Today, my role at ExpressVPN is focused on leading our front-end development team. I don’t do as much hands-on coding as I used to, instead I’m focused on helping my team problem solve, improving processes, and managing people.
Like me, many of my teammates do not have traditional tech backgrounds, so I am open to interviewing candidates with diverse experiences.When I’m hiring, I look for strong coding skills as a bare minimum, but I also want to see if a candidate is able to defend their decisions, challenge business assumptions, and demonstrate the ability to learn quickly. These are examples of transferable skills that can be learned through non-technical roles.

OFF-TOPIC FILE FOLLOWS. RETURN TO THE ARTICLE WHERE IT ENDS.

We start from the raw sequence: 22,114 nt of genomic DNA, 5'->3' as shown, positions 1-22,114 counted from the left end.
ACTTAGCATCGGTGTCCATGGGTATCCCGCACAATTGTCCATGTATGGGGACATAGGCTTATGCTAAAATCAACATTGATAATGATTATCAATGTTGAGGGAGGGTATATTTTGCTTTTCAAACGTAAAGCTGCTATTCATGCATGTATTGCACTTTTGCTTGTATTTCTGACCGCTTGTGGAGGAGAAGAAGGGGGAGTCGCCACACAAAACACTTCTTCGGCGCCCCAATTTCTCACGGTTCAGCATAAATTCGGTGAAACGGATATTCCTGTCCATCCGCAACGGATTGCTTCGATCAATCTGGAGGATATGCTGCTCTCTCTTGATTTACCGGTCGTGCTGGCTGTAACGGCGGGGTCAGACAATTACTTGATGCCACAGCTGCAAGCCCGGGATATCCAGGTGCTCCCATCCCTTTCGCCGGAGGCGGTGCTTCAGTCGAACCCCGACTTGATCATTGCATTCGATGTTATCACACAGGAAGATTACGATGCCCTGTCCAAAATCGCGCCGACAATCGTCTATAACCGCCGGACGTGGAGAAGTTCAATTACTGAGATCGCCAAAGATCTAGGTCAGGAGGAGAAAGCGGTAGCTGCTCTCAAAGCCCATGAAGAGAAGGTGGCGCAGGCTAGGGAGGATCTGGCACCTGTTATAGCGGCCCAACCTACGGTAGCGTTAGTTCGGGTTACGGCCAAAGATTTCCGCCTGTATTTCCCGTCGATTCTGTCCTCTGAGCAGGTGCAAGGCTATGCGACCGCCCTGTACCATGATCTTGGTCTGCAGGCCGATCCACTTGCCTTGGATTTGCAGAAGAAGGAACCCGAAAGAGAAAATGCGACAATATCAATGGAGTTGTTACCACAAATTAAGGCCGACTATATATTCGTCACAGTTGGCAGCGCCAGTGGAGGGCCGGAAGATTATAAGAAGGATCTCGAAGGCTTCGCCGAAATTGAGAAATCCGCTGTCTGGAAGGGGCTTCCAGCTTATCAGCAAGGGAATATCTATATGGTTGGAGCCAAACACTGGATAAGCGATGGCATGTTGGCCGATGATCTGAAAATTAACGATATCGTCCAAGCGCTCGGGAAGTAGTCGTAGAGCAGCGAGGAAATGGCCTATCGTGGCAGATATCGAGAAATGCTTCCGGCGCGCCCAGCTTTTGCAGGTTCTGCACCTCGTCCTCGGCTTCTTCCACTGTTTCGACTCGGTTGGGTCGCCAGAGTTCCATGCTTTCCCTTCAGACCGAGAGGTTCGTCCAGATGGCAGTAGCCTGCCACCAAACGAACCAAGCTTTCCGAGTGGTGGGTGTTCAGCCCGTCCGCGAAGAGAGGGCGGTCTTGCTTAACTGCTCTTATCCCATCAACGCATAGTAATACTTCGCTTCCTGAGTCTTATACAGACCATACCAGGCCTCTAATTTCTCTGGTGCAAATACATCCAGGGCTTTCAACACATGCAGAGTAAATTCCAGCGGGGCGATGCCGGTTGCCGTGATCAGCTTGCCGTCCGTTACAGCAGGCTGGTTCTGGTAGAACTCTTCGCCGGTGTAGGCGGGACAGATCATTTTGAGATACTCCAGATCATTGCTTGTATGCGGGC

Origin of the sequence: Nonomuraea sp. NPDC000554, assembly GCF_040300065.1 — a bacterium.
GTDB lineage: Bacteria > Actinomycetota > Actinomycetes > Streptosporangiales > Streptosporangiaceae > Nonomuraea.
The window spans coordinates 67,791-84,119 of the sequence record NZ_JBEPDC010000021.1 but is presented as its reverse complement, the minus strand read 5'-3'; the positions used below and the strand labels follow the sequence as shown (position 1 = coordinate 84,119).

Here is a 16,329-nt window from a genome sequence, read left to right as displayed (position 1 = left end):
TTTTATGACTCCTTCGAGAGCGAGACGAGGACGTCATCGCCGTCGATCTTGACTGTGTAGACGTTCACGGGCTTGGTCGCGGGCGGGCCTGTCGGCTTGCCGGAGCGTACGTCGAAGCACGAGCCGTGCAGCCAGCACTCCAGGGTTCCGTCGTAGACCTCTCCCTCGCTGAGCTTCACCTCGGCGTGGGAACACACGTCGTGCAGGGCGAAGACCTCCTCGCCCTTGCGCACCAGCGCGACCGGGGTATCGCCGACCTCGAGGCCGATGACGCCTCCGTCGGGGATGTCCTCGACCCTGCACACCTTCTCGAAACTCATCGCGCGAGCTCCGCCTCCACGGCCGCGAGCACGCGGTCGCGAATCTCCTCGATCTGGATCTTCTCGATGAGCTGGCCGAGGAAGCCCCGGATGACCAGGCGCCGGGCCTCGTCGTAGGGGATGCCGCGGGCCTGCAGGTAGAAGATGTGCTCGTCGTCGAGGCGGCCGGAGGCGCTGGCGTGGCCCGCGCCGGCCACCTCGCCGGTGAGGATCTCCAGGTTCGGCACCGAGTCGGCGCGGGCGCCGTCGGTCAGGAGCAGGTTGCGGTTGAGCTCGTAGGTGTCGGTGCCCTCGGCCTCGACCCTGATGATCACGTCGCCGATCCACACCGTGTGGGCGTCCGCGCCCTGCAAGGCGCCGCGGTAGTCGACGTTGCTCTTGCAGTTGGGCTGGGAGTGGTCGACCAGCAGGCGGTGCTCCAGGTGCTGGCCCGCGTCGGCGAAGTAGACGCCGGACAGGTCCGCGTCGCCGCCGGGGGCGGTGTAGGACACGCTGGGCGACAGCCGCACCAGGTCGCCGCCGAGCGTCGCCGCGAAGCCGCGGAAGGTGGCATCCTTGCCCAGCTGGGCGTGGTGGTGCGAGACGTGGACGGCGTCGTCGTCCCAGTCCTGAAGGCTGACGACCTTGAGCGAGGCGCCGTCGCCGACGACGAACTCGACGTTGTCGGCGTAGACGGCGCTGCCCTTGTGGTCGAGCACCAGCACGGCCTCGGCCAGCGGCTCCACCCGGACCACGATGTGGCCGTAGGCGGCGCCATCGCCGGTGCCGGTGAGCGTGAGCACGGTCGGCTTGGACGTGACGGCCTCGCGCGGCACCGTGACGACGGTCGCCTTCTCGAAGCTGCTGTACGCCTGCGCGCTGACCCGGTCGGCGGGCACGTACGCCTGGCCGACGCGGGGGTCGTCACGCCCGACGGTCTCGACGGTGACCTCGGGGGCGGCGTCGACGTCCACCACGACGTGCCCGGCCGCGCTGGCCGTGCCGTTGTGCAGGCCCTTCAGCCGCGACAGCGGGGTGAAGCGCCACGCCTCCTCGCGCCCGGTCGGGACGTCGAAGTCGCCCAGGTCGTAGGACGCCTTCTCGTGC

Learning new skills
The key to my transition to tech was dedicating time to learning and practising new technical skills. Highlighting transferable experience plus the ability and willingness to learn even basic tech skills makes your CV stand out.
Learning tech skills may sound daunting, there are so many languages and specialist niches. But while researching typical skill sets for your target roles, and working towards gaining them is useful, the good news is that core technology knowledge is a platform for you that can open a lot of doors. For example, learning a programming language such as Java, Python, or even CSS will equip you with a base of thinking approaches that make learning another programming language easier – so direct knowledge of a particular language is not an insurmountable barrier.